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Law

Lawsuit challenges North Carolina rules on transgender ID

a sign in favor of repealing North Carolina HB2
Gerry Broome
/
AP
FILE -- Hunter Schafer, of Raleigh, holds a sign in favor of repealing North Carolina HB2 during a special session of the North Carolina General Assembly in Raleigh, N.C., Wednesday, Dec. 21, 2016.

North Carolina's requirement that transgender people undergo sex reassignment surgery as part of establishing their identity is discriminatory and does not align with a majority of states and medical organizations, according to a lawsuit filed Tuesday in federal court.

Three law firms joined to file the lawsuit in North Carolina's Middle District Court on behalf of an adult and two minors.

The lawsuit said the adult plaintiff, Lillith Campos, is incorrectly identified on her birth certificate as male. It added that another plaintiff, a young man only identified as C.B., is incorrectly identified as female on his birth certificate while a third, M.D., is a girl incorrectly identified on her birth certificate as male.

“For transgender persons, the sex designation on their original birth certificate is inaccurate because they were assigned the incorrect sex at birth. Correcting the sex designation on their birth certificate is critically important for transgender people," the lawsuit says. "Indeed, few things are as essential to one’s personhood and regular interaction with the world as being able to accurately present one’s identity to the world.”

Named as defendants in the lawsuit are Dr. Mandy Cohen, secretary of the N.C. Department of Health and Human Services, Mark Benton, assistant secretary of public health, and Clarlynda Williams-Devane, state registrar and director of the N.C. State Center for Health Statistics. A spokeswoman for Cohen's office said it didn't comment on pending litigation.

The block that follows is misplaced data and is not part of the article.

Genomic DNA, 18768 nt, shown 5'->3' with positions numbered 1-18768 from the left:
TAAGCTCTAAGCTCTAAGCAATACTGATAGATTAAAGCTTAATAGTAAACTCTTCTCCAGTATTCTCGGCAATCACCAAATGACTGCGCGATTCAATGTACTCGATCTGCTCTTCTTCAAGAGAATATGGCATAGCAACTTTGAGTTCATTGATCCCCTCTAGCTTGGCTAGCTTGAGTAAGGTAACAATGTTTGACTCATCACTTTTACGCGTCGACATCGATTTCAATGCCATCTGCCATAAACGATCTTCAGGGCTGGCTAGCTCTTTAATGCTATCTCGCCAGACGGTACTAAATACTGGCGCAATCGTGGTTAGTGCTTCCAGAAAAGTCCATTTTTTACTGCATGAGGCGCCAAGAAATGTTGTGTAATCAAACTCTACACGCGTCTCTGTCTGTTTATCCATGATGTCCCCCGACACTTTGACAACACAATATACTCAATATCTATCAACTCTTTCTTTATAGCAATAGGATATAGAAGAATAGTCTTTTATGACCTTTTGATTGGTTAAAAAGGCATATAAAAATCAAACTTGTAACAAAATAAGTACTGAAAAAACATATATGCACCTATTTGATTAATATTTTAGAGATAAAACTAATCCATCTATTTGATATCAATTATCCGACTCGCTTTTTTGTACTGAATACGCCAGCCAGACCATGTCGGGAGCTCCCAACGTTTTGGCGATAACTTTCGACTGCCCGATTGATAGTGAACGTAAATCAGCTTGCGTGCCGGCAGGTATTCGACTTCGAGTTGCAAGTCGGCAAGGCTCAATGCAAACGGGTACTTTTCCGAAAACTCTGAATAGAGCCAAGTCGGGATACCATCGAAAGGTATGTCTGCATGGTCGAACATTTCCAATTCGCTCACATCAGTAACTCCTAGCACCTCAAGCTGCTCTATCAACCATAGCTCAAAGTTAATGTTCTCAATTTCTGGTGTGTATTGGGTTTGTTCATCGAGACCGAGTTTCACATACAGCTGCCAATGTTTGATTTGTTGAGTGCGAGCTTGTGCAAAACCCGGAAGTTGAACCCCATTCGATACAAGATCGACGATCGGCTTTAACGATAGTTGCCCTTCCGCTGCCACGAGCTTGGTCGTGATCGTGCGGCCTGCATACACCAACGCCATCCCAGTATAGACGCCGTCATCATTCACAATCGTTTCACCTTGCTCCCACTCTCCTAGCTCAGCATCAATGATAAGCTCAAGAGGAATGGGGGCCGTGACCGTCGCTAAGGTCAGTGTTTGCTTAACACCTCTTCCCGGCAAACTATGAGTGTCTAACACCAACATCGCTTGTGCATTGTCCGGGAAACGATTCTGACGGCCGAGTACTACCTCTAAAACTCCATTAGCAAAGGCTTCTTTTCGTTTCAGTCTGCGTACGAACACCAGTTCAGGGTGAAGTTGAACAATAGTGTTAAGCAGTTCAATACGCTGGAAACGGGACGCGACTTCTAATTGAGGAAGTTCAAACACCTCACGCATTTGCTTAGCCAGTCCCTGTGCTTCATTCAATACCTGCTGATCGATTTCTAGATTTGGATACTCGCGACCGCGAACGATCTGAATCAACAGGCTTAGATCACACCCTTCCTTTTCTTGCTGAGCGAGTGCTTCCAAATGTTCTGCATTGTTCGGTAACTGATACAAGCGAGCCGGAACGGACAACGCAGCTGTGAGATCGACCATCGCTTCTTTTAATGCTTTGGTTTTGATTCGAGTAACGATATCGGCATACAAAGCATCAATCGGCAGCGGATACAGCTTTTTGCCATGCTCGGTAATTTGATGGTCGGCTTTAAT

Omar Gonzalez-Pagan, an attorney for Lambda Legal, said North Carolina statutes require people to have undergone sex reassignment surgery in order to correct a birth certificate. He calls the requirement “antiquated" and points to the lawsuit which says 34 states, the District of Columbia and Puerto Rico permit people to correct the sex designation on their birth certificate to accurately reflect their sex without the need for surgery.

“Ultimately, this lawsuit is about the ability of people to be recognized for who they are,” Gonzalez-Pagan said. “To not be outed by a document and to protect their privacy.”

The lawsuit seeks to have the state to declare the surgical requirement unlawful, and for North Carolina to be require to provide accurate birth certificates to transgender people born in the state without the need for surgery.

Campos, the adult plaintiff, has encountered employment discrimination, according to Gonzalez-Pagan. Her employer doesn't provide coverage for gender-affirming care in the business' health insurance plan, which prevents her from getting the surgery required by the state, he said.

"As a trans woman, having incorrect documentation makes me feel like a second-class citizen because I am denied the same rights as the rest of the population. It just makes me feel like I am ‘less than’ before the eyes of the state,” Campos said in a news release.

C.B. has witnessed classmates being singled out for bullying, while M.D. was playing on a softball league until her county told her she couldn't play on a girl's team because her birth certificate didn't reflect who she is, Gonzalez-Pagan said.

The lawsuit also points to a contradiction in state regulations. North Carolina does permit transgender people to correct their sex designation on their driver license and state identification cards to accurately reflect their sex without a requirement to undergo a surgical procedure.

Also, the lawsuit says the state's requirement for surgery is inconsistent with mainstream medical organizations, such as the American Medical Association.

“North Carolina's Surgical Requirement is not supported by any compelling, important, or even legitimate government interest,” the lawsuit says.

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